They found that every Olympic Games, summer or winter, for which complete data is available experienced cost overruns. The most recent, in London, experienced a cost overrun of 100 percent. Flyvbjerg and Steward used a very simple model that has been applied to the previous infrastructure work. They just looked at the final bill that included all the expenses.This was compared to the amount the sponsors and their funders, the taxpayers, were it was going to cost when the application was approved by the local political process.

The principal problem was the Olympic Committee requirement that sponsors must ensure the financing of all major capital investment required and are “on the hook” for any cost overruns.

Montréal’s legendary Mayor Jean Drupeau sold his city on an Olympics bid saying that “the Montréal Olympics and no more have a deficit that a man can have a baby.” Well, men are not yet having babies, but Montréal gave birth to a world-class cost overrun in its 1976 summer Olympics.  According to Flyvbjerg and Stewart, the 1976 Montréal Olympics had a cost overrun of nearly 800 percent, nearly double the 1992 420 percent cost overrun of Barcelona. Montréal may have set a record for much more than the Olympics with its cost overrun.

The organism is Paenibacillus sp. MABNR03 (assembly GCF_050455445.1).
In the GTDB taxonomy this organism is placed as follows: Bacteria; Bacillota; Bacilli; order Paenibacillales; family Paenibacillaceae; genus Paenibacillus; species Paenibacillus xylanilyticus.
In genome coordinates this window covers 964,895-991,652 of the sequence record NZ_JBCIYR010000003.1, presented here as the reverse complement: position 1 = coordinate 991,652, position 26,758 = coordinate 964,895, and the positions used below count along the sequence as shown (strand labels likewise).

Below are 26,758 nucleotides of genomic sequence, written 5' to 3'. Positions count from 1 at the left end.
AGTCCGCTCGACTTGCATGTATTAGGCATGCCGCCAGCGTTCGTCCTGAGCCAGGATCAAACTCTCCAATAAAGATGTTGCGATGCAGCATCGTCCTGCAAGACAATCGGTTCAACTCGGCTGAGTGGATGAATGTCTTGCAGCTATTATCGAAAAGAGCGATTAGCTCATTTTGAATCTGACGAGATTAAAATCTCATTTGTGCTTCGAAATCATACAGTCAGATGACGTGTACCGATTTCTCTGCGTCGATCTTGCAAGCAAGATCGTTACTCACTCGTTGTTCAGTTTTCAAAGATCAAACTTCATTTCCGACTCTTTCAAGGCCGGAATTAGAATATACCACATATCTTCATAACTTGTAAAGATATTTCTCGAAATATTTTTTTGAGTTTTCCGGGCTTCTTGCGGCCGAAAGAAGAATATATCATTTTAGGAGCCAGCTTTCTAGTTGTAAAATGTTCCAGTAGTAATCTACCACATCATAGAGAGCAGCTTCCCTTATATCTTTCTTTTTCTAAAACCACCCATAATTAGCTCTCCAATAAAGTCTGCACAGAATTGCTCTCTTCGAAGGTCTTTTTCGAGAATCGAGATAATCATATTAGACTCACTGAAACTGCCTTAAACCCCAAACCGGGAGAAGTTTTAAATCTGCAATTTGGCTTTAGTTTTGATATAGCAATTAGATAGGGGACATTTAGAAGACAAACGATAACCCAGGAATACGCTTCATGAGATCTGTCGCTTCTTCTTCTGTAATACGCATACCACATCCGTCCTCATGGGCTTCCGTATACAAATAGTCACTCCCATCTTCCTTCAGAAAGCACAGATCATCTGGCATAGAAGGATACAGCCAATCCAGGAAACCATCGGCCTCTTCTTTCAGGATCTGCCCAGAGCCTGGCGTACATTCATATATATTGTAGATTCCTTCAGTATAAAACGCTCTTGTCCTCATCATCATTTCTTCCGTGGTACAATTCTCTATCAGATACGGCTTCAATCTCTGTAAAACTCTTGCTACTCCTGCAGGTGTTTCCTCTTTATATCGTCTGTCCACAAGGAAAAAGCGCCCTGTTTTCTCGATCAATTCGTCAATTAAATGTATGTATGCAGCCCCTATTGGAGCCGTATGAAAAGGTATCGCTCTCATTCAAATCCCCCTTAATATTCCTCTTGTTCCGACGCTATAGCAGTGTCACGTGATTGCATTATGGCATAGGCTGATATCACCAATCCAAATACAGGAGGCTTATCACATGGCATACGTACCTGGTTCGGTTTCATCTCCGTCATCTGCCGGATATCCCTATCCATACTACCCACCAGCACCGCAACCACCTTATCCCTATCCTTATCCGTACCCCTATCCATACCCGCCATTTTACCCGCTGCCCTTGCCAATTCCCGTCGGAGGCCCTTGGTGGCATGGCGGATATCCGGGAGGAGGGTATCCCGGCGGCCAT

Things have been virtually as bad in Greece. The researchers reported that “Olympic cost overruns and debt have exacerbated” the Greek economic crisis.

There has been one exception to this sorry record. Los Angeles, host of the 1984 summer Olympic Games, actually turned a profit, sending more than $300 million to the international Olympic Committee and using the local profits for the LA84 Foundation, which funds youth sports and related activities, even 30 years after the event.

I coordinated the information program for employees at the Southern California headquarters of Crocker Bank (subsequently sold to Wells Fargo), assisting employees in getting to work during what was expected to be the high traffic from the 1984 Olympics. It turns out that the advice of local officials to encourage and vacations and working at home paid off handsomely. People who commuted during the Olympic Games had unusually light traffic.